The plan features a section that addresses each individual trait presented in the various chapters. I am not going to point out all of these, but among the important attributes that such a program should develop in students are things such as self-advocacy, leadership, teamwork, time management, a great work ethic, dealing with mistakes and failure, self esteem/confidence, and effective decision making. Coffino’s plan addresses each of these traits, and how elements of the plan can help in developing said skills. After laying out his ambitious plan, Coffino goes on to present an even more significant contribution: he presents readers with hypothetical situations in each of the categories, and how the well-run program can address each. To his credit, Coffino presents challenging, but very realistic, scenarios for potential coaches, teachers, and athletic directors to deal with. Frankly, this section by itself makes the purchase of the book worthwhile; particularly for the men and women who occupy such posts in schools and districts.
While there is much to like in this work, I could not help but think back to my days as a high school teacher in Miami-Dade County. I had the opportunity to interact with many great coaches and a couple of wonderful athletic directors. My two assignments were in schools that were predominantly white, and in sections of the city that were fairly affluent. Not surprisingly, the main concern that this work raises (though Coffino does address this in some of his interviews) is how this scenario would apply in inner-city and poor (and often largely Latino) areas. Is there a “one way” to do things that will help all classes and races/ethnicities of students equally? That is certainly not the issue that Coffino sets out to address, but it is certainly a topic that needs extensive research. My analysis of this work is that the author presents a model that would provide many benefits to a majority of students, but it is necessary to have committed adults at the helm of such undertakings so that the returns are distributed in a comparable manner to all.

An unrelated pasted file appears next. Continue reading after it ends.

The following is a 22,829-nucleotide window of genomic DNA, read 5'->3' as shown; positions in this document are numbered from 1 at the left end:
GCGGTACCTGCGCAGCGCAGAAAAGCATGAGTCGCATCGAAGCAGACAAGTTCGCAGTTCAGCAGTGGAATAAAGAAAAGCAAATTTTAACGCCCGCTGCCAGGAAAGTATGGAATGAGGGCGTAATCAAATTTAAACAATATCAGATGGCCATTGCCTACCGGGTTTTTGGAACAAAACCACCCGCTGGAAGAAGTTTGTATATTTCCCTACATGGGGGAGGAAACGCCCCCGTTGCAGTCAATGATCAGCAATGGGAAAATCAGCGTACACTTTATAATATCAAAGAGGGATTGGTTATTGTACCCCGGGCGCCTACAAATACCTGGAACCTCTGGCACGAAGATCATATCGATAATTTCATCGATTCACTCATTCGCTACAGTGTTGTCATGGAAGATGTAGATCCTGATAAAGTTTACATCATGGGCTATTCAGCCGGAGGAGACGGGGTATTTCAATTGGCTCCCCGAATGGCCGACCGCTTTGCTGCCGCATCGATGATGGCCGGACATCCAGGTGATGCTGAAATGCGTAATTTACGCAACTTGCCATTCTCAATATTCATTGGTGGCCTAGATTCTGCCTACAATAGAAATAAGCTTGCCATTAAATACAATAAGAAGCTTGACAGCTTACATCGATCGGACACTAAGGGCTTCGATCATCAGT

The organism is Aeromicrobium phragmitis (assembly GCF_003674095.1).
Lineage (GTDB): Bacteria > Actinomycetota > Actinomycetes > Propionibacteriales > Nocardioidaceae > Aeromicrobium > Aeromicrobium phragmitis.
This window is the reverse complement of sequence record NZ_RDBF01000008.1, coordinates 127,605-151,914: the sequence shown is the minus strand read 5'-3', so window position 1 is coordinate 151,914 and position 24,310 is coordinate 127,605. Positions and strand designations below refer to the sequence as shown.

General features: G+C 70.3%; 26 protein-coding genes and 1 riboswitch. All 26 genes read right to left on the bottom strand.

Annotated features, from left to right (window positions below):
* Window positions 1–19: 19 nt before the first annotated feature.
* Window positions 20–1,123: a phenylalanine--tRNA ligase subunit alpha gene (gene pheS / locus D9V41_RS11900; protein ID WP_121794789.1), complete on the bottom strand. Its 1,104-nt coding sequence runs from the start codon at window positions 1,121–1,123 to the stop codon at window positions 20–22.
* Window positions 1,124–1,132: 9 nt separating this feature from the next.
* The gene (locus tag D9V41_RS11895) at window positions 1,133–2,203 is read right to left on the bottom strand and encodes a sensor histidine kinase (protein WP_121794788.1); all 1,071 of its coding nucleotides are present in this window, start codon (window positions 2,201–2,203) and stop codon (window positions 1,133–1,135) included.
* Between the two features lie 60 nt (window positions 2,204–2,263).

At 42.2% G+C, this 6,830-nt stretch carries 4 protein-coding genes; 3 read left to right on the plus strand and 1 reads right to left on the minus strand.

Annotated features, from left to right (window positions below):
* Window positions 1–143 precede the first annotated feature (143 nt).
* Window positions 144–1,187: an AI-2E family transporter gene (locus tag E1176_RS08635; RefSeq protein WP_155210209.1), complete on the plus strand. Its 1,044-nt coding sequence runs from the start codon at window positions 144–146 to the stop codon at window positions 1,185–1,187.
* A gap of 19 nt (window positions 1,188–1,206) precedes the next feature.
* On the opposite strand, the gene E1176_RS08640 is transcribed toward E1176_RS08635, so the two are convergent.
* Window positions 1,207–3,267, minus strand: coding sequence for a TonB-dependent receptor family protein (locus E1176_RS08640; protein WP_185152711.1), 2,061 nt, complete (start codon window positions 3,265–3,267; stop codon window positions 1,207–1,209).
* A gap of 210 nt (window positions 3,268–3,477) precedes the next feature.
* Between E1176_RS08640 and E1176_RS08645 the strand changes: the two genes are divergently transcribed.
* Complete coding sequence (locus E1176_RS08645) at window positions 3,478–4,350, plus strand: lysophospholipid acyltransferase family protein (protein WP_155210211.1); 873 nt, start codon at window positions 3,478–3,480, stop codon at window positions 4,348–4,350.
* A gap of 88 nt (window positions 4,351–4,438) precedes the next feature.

A final point to this well written, argued and supported work can be found in an article that appeared in Inc. magazine in November of 2016. Christina DesMarais’ essay, “5 Reasons Athletes Make the Best Employees,” is an affirmation of what Coffino presents in The Other Classroom. Certainly, DesMarais notes, individuals need to have the proper academic skills (and for at least some athletes, the only reason to stay in school and to remain academically eligible, is to continue to play) to be successful in the work place. However, DesMarais also presents key traits (time management, work ethic, perseverance, being trainable, and a good teammate in a corporate setting) which are key to accomplishment in the workplace. If these characteristics are critical to employment success (and all of the benefits derived there from), student athletes in a well-run (and that is the key element!) program will be learning qualities that will help them thrive. If they acquire these, many can change the trajectory of their lives, and that of their families. Once the cheering in the stands ends, that is certainly of great benefit. Coffino’s work does not provide all of the answers, but he certainly does an effective job of presenting his readers with a roadmap that can benefit many students throughout our nation. Is that not worth our investment?
Jorge Iber is a Professor of History and Associate Dean of the College of Arts and Sciences at Texas Tech University in Lubbock. His area of specialization is the study of Latino/a participation in the history of American sports. He is the author/co-author/editor of nine books. His most recent work, Mike Torrez: A Baseball Biography, is a biography of former Major Leaguer Mike Torrez (he of the pitch to Bucky “Bleeping” Dent in the 1978 playoff game between the Red Sox and Yankees) published by McFarland.